Renzo Piano’s complex project for the new Milan headquarters of Italy’s financial daily, “Il Sole 24 Ore”, is located in the “old” trade fair district now undergoing radical transformation. This brown site comprises a three-sided, former industrial building between Viale Monterosa and Via Tempesta opening onto an inner court. The main entrance in the central Viale Monterosa block stretches the full depth of the building, allowing direct views from the road onto luxuriant inner gardens.
On the court side, the full volume entrance looks out from all storeys onto the abundant greenery of the inner enclosure - including a rolling green hill – that is echoed by a far-reaching replanting scheme on the busy Viale Monterosa, a specific requirement of the designer to provide the city with a new “urban park”. In this way the regenerated complex is literally enveloped in greenery, with beneficial effect for the surrounding micro-climate.
The rolling green hill contains a company canteen seating 500, an auditorium, warehousing and parking areas. Its anti-glare glazed roofing not only provides natural lighting for the interiors below but also breaks up the green mound. A trellis of lanceolate-shaped steel girders support the roof, cantilevering out to form a protective canopy.
The incredibly lightweight quality the building exudes is achieved by the way the building mass and frontage have been broken up with vertical services and communication blocks. The space “lost” by this architectural design has been recovered by the addition of two storeys, the topmost level set back 4 m on the road-facing side and about 2.50 m on the court side. The base of the building is clad in horizontal strips of “cotto” tiling, while the glazed frontage along Via Tempesta is articulated by three towers. The facades are reinforced by vertical glass elements and connected to the concrete floors by transparent horizonal, heat-resistant glass pannelling.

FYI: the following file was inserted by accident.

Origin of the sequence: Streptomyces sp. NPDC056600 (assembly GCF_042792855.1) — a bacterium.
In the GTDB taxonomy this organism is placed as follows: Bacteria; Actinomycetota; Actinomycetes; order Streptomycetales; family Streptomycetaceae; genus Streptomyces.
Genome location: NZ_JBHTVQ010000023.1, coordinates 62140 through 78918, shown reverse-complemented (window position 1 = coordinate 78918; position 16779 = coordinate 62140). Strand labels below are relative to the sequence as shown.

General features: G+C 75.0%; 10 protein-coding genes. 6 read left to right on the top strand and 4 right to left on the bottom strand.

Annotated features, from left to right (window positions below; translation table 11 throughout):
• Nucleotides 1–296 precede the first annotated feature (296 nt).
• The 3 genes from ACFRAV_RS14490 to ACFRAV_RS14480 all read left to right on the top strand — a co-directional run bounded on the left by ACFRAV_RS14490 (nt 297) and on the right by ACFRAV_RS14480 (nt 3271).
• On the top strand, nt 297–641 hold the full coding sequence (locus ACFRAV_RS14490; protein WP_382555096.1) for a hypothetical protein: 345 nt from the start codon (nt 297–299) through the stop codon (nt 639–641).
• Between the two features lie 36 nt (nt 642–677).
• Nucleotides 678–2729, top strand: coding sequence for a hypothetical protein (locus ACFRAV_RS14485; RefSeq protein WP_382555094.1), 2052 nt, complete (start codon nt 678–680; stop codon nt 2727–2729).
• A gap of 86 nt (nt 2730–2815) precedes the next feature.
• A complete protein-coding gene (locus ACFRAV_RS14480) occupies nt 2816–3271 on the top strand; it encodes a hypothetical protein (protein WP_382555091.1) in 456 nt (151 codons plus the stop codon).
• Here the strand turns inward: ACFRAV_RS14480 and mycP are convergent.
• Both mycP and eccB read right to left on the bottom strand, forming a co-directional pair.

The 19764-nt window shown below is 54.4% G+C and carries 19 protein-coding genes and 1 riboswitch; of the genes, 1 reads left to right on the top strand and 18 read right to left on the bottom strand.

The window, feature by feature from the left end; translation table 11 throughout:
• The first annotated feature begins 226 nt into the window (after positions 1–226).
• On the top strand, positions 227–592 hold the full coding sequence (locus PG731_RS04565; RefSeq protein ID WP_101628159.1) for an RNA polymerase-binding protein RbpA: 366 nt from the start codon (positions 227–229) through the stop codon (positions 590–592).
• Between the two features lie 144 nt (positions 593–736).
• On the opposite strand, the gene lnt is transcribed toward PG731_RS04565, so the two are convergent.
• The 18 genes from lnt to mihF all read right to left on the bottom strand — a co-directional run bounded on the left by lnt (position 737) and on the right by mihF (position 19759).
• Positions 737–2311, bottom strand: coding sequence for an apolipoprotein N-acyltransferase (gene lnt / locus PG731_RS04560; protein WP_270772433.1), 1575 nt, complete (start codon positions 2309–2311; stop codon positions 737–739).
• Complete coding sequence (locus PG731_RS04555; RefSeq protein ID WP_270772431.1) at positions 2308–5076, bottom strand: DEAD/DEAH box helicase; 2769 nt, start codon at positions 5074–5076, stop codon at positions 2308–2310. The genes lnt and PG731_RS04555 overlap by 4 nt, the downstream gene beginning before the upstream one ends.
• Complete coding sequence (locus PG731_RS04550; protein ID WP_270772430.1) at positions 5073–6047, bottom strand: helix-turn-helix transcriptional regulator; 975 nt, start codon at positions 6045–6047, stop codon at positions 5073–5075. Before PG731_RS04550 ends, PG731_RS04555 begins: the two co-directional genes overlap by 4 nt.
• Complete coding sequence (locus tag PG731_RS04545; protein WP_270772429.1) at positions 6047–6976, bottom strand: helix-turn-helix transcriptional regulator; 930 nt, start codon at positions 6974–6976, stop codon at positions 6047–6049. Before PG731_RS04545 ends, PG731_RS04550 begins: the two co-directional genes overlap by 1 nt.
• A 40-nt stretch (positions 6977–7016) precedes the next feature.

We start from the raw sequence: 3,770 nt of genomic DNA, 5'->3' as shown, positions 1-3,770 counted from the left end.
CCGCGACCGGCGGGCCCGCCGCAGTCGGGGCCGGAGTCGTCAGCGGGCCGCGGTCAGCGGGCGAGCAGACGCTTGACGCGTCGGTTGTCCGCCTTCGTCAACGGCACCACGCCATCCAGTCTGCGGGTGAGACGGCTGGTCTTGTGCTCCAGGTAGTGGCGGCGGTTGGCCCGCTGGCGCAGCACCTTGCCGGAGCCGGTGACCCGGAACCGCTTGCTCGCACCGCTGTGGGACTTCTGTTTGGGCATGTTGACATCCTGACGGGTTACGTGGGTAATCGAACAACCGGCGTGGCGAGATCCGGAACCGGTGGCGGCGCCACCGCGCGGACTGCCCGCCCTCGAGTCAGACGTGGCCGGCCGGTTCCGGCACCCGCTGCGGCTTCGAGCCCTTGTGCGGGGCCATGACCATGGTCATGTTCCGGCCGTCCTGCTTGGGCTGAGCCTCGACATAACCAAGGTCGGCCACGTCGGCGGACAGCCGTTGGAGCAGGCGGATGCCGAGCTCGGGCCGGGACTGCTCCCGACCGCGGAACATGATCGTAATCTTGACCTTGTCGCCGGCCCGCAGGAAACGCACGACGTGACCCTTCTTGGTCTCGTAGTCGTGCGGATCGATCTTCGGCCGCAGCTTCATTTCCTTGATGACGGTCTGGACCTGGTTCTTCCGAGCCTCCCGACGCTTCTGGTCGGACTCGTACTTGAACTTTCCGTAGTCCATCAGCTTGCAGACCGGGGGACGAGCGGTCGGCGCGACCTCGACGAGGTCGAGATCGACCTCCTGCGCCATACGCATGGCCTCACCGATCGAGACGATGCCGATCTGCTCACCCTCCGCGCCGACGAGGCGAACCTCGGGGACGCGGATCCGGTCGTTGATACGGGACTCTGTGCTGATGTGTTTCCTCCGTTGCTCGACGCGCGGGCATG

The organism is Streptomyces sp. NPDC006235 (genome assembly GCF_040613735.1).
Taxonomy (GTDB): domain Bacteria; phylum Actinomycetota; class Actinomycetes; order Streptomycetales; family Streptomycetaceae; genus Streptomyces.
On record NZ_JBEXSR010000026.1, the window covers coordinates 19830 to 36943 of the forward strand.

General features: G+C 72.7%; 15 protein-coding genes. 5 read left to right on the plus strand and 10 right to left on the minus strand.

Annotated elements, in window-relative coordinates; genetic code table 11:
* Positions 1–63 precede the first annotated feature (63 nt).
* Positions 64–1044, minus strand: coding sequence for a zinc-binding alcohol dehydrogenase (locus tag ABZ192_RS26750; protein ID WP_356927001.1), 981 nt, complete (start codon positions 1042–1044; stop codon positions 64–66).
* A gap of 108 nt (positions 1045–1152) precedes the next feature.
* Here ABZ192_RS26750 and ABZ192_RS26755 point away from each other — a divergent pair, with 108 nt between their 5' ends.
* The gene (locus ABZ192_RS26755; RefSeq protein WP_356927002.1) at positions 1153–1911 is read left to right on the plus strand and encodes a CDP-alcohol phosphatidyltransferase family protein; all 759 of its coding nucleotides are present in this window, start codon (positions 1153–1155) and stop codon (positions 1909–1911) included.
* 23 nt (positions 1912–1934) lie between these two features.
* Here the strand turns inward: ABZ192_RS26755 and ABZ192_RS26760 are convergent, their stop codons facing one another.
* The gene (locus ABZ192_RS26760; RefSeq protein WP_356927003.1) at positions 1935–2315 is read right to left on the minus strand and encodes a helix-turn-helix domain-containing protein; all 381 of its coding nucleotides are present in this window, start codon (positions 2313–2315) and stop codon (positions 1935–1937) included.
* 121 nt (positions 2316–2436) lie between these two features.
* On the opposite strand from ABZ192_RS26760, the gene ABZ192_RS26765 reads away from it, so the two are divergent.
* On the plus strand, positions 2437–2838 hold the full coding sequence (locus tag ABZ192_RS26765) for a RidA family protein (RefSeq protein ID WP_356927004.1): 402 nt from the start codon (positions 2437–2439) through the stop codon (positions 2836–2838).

A transparent surface during the daytime, the building turns into a gently glowing volume at night, as if projecting outward the intense work going on inside as next day’s newspaper goes to print. The roofing is a composite structure of alternating metal grid, screen printed glazing and brise-soleil strips. The effect is that of a continuous suspended structure hovering over the top floor. The ineffeable lightness and transparency of the complex are strong metaphors well suited to the functions housed by the building. The transparency that allows outside observors to look inside becomes overturned at night when the building projects itself onto the surrounding world.
By the same token, the verdant hill in the inner court seems to overflow and continue into the neighbourhood greenery: a physical and symbolic expression of the paper’s ceaseless dialogue with the city of which it is part. The daringly brilliant green of the sun blinds on the glazed panels are breathtakingly original; it is a relief from the grey city tones, providing a spring-like freshness to an urban context and recalling the quieter green of the natural vegetation.